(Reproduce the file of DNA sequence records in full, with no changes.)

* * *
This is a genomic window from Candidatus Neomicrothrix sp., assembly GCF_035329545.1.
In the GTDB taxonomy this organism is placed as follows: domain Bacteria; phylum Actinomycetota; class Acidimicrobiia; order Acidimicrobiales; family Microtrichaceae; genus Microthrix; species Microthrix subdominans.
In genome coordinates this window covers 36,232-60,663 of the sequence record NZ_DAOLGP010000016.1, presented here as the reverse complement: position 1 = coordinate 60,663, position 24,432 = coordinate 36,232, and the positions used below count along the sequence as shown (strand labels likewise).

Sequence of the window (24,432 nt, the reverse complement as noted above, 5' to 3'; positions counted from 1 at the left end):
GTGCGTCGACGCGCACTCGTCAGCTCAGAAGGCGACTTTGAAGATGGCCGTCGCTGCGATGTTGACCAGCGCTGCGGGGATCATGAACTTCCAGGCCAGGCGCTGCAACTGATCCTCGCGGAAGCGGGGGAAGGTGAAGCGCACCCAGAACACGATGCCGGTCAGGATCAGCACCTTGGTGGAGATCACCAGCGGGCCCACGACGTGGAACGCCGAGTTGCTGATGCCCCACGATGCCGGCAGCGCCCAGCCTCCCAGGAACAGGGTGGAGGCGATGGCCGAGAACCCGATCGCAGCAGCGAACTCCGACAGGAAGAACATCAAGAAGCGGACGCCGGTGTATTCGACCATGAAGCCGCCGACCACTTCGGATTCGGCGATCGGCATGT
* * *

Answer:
This is a genomic window from Candidatus Neomicrothrix sp., assembly GCF_035329545.1.
In the GTDB taxonomy this organism is placed as follows: domain Bacteria; phylum Actinomycetota; class Acidimicrobiia; order Acidimicrobiales; family Microtrichaceae; genus Microthrix; species Microthrix subdominans.
In genome coordinates this window covers 36,232-60,663 of the sequence record NZ_DAOLGP010000016.1, presented here as the reverse complement: position 1 = coordinate 60,663, position 24,432 = coordinate 36,232, and the positions used below count along the sequence as shown (strand labels likewise).

Sequence of the window (24,432 nt, the reverse complement as noted above, 5' to 3'; positions counted from 1 at the left end):
GTGCGTCGACGCGCACTCGTCAGCTCAGAAGGCGACTTTGAAGATGGCCGTCGCTGCGATGTTGACCAGCGCTGCGGGGATCATGAACTTCCAGGCCAGGCGCTGCAACTGATCCTCGCGGAAGCGGGGGAAGGTGAAGCGCACCCAGAACACGATGCCGGTCAGGATCAGCACCTTGGTGGAGATCACCAGCGGGCCCACGACGTGGAACGCCGAGTTGCTGATGCCCCACGATGCCGGCAGCGCCCAGCCTCCCAGGAACAGGGTGGAGGCGATGGCCGAGAACCCGATCGCAGCAGCGAACTCCGACAGGAAGAACATCAAGAAGCGGACGCCGGTGTATTCGACCATGAAGCCGCCGACCACTTCGGATTCGGCGATCGGCATGT